Conas a chaitheamh bhrat
This could easily be titled how to wear a wool blanket, or how to wrap up in a blanket. With some of my interests being Celtic Iron Age reenactment, and Bushcraft I put some consideration into the thought that not everyone might have the knowledge on how to wear the various styles and why they were/are worn. Below you will find picture by picture as a step by sep how-to explaining the process. There is no right or wrong way, only personal preference. You may wear yours differently and that is fine. Though in wearing a brooch or a fibulae which shoulder you wear it on does denote ones culture. Also too, you never want the pin to be pointing towards you for safety reasons. Always have the point pointing away from you.
The blanket I used for this example was a 80%wool- 20% synthetic Harbor Freight wool blanket. They are very smelly out of the package almost like some type of fuel. I washed it with a nice soap as the online description says they are machine washable. I did a second rinse, and air dried it on the line for two days. It was rather linty with some tufts that came off when I shook it out. I smudged it real well with sagebrush and let it sit out for a few more hours after that. There was no smell, it was soft and for the price of $10.00 it cant be beat for a house/car blanket or something for reenactment. The size is 60"x80" Lets get to the pictures.
We see a very simple style of the cloak. With the left being folder over and the right flap coming across on top to be fastened at the left shoulder. This was a very common way the Celts wore their cloaks.
This is the same as above only that the front material is thrown over the shoulder to allow more freedom of movement.
Hoods were not common to the Celtic culture as they were simply not needed as this style shows one would just pull the fabric up around their head allowing the heat to stay in, and the bad weather to stay out.
Here we see that the blanket or fabric is folded over into a third.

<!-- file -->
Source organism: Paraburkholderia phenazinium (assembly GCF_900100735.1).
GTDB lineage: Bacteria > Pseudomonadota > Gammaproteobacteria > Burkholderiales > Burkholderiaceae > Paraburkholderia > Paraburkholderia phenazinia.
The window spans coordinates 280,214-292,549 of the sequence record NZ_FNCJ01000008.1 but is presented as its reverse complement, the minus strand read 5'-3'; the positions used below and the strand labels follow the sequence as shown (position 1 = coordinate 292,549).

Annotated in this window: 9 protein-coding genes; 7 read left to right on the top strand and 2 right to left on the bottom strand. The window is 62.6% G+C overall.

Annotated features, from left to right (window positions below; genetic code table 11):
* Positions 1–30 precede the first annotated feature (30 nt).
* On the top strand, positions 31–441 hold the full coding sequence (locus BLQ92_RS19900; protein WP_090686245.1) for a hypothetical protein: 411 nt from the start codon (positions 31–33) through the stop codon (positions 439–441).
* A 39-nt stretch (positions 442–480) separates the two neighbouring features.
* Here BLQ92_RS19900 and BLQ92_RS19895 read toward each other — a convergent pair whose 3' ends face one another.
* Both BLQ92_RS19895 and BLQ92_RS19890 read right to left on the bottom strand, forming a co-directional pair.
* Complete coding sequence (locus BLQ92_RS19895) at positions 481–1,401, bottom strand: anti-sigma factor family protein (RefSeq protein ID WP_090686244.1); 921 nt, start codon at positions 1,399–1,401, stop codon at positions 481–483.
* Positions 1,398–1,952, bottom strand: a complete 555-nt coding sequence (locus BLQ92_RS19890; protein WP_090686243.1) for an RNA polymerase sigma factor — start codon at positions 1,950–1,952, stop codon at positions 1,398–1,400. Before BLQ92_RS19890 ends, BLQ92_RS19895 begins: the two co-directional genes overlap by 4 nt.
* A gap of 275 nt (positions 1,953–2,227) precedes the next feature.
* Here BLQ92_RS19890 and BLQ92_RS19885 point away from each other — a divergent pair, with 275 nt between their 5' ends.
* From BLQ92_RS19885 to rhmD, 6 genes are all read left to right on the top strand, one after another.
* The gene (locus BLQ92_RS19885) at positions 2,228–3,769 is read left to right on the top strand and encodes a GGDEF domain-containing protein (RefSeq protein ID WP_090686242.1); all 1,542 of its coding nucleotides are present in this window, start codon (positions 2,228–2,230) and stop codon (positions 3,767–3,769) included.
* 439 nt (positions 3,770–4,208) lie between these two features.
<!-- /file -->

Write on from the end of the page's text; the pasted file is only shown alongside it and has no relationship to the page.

By folding the blanket over into a third and then fastening the brooch one created a double layer of fabric around the body, and a quadrupled layer over the chest. This allows for extra warmth keeping the bodies core temperature controlled in very cold and windy climates. Note the arms are still free to move.
This shows the same style from the side.
Again, this image shows the same style. I am lifting up a double layer to show that the two create a quadruple layer over the neck, heart, lungs and core of the body.
I have readjusted the fabric as you can see near o my neck to all this double layer to be worn down as shown, or up in a hood in the following picture.
Double layer acting as extra protection over the head as a hood.
As you can see I have sewn two loops of 550 7-strand paracord to my blanket
I pull the blanket over my head meeting my nose. Notice the position of the paracord loops.
I wrapped the blanket around me with my right hand brining the fabric to my left side and the left side of the fabric covering that. I belted it with a wool tablet woven belt on my upper hips which allows for my fabric to be around my chest. One could the same over the pant line if they so wished.
I tied the paracord and am wearing it in the down fashion.
Notice that this style allows for pockets. Very handy!
This is the same style just with the fabric pulled up. You don't even need to untie anything.
You can take the top down to cool off and regulate your bodies temperature.
If you are wearing it down, you can take the side corners and tuck them up and in to create pockets. People who wear the Great Kilt know how this is done already.
With the hood up just like in image #15 notice how "robe style" this looks. A possible insight into weather or not the Druids actually wore robes?
Here you can see that I have the blanket folded completely in half showing the paracord loops.
With the fabric folded completely in half, the paracord loops are on the inside flap closest to my rear end. This is important for the next step.
I have tied the inner flap like a belt creating a powder skirt. If you have a winter Gore-tex parka you will likely have one on the inside of your coat made from elastic with a snap. By tying this inner flap down, it prevents up drafts of cold air and keeps you warmer.
With the blanket still folded in half (not tied) pull up both layers on top of your head as shown. Notice the paracord in my hands which is the bottom layer, now on top of my head.
Take the paracord loops and slowly pull back the top layer from your head bringing it all the way down.
Now that you have dropped that top layer, you have one for a hood and a layer on the bottom (which has the paracord loops) you can if you wish tie them to create the powder skirt.
This is a better picture showing the bottom layer tied off and the hood up.
This is what it looks like with the hood up, bottom layer tied off and your hands free to move about.
Here are some images of me in Celtic reenactment garb. Notice my Brat (cloak) and how it is worn.